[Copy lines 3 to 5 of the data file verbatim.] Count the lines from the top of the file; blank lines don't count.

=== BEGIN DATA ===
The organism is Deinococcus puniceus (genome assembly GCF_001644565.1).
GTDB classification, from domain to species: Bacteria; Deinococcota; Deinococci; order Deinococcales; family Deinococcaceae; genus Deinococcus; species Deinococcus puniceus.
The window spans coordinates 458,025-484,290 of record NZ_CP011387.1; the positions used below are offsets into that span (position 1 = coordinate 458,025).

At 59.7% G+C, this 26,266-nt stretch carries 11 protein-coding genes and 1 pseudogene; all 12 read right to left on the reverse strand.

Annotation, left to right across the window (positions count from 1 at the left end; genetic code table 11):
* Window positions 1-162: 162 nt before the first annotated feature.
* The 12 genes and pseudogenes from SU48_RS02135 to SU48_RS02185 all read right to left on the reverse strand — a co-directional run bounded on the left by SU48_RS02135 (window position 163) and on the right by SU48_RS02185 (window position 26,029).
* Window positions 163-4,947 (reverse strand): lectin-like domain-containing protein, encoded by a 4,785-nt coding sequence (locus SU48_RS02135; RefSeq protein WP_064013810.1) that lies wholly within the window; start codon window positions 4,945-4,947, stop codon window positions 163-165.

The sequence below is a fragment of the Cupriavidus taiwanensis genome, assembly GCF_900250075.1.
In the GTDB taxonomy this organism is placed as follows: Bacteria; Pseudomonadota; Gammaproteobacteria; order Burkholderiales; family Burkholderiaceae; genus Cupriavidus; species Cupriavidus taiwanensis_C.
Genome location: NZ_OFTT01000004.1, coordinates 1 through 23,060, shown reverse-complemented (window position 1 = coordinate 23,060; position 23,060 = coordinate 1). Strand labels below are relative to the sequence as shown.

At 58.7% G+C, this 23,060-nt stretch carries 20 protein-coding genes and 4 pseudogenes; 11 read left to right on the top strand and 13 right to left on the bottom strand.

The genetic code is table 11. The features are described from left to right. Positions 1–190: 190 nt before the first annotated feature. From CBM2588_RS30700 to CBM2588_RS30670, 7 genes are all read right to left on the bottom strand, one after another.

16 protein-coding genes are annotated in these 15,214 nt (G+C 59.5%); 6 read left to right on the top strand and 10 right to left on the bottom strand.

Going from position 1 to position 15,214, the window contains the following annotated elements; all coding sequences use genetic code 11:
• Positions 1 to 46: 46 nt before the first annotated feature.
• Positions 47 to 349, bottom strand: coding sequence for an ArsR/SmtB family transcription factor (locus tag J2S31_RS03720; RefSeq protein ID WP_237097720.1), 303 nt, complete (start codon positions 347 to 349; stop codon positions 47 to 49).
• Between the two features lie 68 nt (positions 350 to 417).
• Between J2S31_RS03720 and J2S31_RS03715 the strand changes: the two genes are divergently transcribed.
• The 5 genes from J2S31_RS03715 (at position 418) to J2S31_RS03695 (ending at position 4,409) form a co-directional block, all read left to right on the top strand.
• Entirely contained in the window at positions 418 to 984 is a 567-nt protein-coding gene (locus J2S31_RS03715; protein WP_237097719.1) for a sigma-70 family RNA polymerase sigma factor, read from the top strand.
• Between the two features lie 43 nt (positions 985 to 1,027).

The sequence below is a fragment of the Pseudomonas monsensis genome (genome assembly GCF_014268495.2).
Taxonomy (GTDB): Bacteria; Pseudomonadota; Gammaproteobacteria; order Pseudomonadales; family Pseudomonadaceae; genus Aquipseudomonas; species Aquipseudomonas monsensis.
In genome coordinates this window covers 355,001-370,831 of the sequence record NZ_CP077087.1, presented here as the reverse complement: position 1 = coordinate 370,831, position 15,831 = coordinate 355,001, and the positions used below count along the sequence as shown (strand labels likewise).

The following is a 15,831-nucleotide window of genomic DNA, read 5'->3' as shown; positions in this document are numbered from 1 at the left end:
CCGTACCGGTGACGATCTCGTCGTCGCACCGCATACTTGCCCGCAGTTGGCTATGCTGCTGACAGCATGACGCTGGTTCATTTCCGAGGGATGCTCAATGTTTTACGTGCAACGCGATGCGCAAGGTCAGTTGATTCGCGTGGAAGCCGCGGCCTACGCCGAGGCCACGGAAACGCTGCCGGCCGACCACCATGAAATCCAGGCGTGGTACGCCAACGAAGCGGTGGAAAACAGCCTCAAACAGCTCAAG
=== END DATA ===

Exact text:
The window spans coordinates 458,025-484,290 of record NZ_CP011387.1; the positions used below are offsets into that span (position 1 = coordinate 458,025).

At 59.7% G+C, this 26,266-nt stretch carries 11 protein-coding genes and 1 pseudogene; all 12 read right to left on the reverse strand.

Annotation, left to right across the window (positions count from 1 at the left end; genetic code table 11):